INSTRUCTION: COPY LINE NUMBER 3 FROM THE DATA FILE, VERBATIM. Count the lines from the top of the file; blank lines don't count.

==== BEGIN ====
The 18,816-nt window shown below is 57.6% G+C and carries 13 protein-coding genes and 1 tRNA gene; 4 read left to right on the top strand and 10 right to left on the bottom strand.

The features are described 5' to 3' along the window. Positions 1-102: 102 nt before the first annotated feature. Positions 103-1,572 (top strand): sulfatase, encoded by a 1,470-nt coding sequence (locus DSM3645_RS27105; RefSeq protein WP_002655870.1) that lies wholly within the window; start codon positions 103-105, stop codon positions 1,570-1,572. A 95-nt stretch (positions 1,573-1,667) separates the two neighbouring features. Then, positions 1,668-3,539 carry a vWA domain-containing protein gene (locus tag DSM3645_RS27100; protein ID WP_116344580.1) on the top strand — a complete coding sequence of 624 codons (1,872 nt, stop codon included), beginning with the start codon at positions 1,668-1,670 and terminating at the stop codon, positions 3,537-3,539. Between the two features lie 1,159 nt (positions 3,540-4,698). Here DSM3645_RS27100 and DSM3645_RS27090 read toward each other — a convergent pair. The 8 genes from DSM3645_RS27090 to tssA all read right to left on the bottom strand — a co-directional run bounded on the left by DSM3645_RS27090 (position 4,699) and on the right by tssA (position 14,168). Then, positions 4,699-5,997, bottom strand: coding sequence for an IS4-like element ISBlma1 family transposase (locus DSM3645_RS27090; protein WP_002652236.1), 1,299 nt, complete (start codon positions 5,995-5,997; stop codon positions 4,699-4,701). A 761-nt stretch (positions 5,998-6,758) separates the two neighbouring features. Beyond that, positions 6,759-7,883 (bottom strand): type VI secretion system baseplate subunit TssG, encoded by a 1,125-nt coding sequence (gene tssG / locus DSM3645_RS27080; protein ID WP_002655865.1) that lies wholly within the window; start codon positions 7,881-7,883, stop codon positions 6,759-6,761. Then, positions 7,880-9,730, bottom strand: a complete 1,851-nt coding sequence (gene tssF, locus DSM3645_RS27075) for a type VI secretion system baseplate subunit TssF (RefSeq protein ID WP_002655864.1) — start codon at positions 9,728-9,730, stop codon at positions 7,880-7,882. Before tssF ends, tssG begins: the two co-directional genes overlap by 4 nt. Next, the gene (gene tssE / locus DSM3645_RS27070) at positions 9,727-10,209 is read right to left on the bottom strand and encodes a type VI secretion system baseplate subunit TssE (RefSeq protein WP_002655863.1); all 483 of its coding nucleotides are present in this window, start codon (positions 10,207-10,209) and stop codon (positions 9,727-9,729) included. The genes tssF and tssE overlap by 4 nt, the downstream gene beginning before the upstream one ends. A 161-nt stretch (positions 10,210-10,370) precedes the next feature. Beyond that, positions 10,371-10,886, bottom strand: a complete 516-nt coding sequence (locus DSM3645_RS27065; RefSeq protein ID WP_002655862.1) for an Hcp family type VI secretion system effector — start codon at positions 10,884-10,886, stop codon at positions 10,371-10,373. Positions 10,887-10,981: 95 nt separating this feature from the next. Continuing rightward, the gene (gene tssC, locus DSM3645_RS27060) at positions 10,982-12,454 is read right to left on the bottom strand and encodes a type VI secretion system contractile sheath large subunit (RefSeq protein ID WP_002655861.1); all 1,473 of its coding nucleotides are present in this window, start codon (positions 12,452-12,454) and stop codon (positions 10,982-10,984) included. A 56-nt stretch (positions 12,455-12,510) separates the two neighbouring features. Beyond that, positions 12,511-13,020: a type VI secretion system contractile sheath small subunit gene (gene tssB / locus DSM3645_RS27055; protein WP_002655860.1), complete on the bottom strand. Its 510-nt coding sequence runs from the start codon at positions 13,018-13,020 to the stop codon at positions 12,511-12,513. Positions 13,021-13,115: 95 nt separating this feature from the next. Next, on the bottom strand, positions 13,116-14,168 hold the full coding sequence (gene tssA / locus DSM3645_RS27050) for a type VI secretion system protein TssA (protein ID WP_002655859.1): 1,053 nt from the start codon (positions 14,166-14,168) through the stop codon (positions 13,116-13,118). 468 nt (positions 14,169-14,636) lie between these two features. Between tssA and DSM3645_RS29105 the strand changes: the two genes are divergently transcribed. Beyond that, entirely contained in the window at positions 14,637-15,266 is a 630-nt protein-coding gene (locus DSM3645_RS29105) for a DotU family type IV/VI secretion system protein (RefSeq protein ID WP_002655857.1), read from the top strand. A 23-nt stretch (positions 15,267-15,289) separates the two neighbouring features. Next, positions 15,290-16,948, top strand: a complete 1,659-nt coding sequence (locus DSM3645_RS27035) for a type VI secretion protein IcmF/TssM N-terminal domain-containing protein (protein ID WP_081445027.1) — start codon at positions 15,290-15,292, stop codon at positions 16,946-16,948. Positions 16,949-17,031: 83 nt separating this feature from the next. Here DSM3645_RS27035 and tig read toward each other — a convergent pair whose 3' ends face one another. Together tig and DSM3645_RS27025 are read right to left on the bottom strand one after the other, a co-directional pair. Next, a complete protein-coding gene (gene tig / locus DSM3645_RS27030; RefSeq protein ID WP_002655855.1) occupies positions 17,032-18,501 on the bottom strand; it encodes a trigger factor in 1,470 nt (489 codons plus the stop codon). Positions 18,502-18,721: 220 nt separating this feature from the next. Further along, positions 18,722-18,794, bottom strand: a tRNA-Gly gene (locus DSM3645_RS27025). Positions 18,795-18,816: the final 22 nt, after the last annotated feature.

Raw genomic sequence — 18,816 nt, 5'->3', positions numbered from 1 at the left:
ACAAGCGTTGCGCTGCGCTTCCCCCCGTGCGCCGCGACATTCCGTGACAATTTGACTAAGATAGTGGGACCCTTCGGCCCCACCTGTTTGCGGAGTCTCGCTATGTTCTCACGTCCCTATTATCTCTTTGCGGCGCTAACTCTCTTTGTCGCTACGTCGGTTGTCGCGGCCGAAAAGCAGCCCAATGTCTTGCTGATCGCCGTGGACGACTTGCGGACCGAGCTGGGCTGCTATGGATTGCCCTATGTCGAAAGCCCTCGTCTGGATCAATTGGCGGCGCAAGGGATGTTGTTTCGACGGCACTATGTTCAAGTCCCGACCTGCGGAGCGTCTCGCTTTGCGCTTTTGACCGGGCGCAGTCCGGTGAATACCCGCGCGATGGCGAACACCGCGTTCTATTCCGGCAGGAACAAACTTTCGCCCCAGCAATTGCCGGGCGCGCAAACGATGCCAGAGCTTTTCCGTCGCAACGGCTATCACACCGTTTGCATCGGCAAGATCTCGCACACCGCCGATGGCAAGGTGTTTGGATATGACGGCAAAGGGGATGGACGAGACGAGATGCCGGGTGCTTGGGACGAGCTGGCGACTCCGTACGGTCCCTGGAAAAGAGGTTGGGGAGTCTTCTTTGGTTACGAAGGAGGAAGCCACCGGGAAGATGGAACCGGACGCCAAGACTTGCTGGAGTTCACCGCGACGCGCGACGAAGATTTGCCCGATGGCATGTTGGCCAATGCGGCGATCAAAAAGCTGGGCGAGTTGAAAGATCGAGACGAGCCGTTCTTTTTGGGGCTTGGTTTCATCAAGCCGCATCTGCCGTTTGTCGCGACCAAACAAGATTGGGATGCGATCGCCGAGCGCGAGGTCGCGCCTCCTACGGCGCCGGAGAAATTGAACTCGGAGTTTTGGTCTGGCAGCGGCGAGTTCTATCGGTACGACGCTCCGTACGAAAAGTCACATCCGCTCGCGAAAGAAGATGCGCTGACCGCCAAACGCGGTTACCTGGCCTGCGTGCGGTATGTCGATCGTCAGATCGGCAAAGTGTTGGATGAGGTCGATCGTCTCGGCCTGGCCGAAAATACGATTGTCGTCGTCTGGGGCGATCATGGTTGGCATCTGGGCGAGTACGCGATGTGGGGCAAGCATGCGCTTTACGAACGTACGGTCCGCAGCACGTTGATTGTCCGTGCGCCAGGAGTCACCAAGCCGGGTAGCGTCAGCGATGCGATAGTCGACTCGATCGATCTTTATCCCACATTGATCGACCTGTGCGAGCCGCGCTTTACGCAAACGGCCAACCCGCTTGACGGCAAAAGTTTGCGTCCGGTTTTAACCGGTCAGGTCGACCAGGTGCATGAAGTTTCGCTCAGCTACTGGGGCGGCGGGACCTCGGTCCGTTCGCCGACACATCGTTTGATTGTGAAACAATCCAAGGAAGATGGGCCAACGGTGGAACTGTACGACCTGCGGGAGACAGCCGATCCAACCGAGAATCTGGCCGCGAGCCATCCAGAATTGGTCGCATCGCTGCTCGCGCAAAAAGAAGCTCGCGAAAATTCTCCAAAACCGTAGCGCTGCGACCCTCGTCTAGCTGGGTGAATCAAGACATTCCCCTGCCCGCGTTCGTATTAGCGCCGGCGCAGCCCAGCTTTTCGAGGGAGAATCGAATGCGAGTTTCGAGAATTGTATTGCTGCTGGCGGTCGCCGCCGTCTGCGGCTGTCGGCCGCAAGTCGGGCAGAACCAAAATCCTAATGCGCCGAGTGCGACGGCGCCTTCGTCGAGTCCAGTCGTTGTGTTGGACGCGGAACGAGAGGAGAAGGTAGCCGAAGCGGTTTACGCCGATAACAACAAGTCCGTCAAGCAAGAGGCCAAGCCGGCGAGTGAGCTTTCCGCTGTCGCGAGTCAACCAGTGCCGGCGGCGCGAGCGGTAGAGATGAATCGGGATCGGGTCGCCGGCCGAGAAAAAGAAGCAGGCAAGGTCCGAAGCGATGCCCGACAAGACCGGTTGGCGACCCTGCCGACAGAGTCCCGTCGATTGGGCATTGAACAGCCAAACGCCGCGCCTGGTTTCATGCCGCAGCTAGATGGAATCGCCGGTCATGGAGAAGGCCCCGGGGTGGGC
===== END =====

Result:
Raw genomic sequence — 18,816 nt, 5'->3', positions numbered from 1 at the left: